Poland to Exhume All 96 Bodies From 2010 Presidential Plane Crash

Lech Kaczynski
People walk in front of a giant picture of late Polish president Lech Kaczynski and his wife Maria, April 10. Polish prosecutors have reopened an investigation into the plane crash that killed them. Kacper Pempel/Reuters

Polish prosecutors are to exhume all the bodies from a 2010 plane crash that killed the country’s then-president Lech Kaczynski.

The country’s ruling Law and Justice (PiS) party, which Kaczynski’s twin brother Jaroslaw Kaczynski leads, believes an on-board explosion may have caused the crash.

Exhuming the bodies will allow investigators to conduct postmortem examinations on the corpses in the hope of establishing what caused the crash, Reuters reported. In addition, prosecutors said, six of the nine previously exhumed bodies were misidentified. Opening up all of the coffins would ensure this didn’t happen again.

When the incident happened, an inquiry by the government concluded that pilot error was responsible. As well as the president, 96 people—including several politicians, senior army officials and the head of the central bank—died when the plane came down near Smolensk in western Russia.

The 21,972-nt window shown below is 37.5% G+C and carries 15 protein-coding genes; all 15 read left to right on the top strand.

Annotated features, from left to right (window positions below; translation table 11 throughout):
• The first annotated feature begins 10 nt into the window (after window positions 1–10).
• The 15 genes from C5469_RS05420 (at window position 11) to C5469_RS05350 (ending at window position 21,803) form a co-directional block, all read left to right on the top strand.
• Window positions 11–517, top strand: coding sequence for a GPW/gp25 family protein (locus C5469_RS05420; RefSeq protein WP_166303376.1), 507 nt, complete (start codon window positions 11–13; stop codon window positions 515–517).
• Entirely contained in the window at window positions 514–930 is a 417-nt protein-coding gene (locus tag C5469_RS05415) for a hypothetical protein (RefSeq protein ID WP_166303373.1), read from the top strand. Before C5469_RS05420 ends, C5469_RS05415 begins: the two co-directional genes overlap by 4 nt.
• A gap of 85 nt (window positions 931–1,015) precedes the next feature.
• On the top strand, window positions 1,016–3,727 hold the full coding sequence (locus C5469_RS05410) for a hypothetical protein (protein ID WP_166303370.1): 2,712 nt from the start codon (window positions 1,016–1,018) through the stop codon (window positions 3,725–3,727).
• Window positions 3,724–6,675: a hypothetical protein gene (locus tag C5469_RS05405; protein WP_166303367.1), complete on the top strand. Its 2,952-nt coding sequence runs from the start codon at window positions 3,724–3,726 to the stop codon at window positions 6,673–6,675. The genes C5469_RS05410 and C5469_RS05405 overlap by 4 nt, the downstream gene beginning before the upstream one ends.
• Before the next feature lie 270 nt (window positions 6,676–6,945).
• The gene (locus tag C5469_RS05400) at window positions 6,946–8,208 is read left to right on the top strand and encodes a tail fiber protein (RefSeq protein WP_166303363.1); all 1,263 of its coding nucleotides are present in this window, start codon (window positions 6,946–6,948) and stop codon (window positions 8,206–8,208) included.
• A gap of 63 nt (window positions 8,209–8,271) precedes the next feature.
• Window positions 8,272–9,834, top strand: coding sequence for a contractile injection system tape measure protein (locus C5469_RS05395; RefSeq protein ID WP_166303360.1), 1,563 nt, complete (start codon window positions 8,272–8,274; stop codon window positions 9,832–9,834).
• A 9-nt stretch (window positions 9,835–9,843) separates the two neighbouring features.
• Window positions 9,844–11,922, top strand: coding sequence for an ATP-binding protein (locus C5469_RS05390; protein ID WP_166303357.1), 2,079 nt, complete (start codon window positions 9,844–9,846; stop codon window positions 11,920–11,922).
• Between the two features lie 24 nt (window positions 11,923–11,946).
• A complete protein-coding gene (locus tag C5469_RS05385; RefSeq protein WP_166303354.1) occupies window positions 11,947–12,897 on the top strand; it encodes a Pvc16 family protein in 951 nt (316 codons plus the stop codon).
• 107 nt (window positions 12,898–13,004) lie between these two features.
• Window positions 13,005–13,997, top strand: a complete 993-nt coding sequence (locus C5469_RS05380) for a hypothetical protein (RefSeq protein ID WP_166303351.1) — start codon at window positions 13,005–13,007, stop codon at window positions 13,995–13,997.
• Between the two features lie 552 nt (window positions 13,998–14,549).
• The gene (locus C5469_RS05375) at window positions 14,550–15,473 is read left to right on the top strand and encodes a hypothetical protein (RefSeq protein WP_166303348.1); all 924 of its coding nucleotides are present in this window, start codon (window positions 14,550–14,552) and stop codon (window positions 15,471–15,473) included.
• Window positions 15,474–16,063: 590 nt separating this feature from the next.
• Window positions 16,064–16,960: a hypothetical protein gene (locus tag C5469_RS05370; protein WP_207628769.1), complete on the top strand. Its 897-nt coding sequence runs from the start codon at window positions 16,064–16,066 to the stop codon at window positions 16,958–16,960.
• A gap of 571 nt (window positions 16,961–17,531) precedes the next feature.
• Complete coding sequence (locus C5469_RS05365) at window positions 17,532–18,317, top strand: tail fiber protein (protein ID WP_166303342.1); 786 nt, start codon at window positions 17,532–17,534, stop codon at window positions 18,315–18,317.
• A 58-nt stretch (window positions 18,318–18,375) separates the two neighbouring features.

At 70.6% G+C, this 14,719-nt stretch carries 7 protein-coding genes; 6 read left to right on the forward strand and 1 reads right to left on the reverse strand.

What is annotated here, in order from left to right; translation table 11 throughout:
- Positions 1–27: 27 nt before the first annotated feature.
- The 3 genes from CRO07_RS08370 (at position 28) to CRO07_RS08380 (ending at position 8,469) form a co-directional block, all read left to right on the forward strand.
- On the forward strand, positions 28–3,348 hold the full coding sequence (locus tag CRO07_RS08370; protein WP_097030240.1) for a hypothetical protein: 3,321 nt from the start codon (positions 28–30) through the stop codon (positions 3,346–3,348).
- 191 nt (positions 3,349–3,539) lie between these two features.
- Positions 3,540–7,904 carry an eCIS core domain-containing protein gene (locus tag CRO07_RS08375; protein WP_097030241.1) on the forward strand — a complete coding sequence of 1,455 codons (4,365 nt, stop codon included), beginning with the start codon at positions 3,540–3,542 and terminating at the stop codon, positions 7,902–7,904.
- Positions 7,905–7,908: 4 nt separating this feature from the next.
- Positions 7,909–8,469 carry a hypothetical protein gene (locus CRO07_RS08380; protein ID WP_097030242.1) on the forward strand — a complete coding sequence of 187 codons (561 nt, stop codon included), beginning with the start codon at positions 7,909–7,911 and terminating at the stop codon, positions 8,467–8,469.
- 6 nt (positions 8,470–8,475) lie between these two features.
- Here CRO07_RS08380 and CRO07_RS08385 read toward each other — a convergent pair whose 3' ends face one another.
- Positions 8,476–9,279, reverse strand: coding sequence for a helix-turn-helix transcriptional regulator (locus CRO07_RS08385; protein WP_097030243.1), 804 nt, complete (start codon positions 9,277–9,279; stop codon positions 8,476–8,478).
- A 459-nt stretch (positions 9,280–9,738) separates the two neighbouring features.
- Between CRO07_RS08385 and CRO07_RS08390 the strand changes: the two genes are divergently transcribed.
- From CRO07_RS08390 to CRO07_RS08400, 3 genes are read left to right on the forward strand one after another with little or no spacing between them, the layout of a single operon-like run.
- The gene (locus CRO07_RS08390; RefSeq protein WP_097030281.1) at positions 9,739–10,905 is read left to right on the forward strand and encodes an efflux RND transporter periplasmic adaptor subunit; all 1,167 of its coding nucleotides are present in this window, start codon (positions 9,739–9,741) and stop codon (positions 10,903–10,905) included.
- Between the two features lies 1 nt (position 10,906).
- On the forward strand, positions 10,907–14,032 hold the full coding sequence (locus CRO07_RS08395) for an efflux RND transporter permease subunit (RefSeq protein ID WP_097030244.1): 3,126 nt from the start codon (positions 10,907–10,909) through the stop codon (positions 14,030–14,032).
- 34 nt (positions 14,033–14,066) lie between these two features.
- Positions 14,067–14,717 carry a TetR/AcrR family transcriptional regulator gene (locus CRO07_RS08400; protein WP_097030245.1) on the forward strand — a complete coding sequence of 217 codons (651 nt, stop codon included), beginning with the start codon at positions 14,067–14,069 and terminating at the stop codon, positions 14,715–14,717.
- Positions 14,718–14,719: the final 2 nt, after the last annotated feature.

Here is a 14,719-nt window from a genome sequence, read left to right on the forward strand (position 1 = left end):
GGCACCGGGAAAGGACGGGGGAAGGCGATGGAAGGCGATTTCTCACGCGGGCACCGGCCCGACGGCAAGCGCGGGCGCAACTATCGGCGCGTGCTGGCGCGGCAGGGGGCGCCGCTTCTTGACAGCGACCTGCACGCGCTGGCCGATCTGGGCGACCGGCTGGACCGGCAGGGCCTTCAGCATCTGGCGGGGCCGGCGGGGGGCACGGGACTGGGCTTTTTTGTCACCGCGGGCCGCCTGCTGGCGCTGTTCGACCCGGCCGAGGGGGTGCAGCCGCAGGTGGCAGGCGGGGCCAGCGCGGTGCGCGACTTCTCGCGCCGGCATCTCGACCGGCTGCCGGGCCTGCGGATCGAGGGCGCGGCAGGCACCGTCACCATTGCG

After coming to power in 2015, the PiS, under Prime Min ister Beata Szydło, combined the roles of prosecutor-general and justice minister, thereby getting greater control over the investigation into the crash, which they relaunched.

The decision to exhume the bodies is likely to anger Russia, who the PiS has said benefited from the crash. It has also accused the Kremlin of withholding evidence relating to the incident, although Russia said it cannot return these items until its own criminal investigation is complete.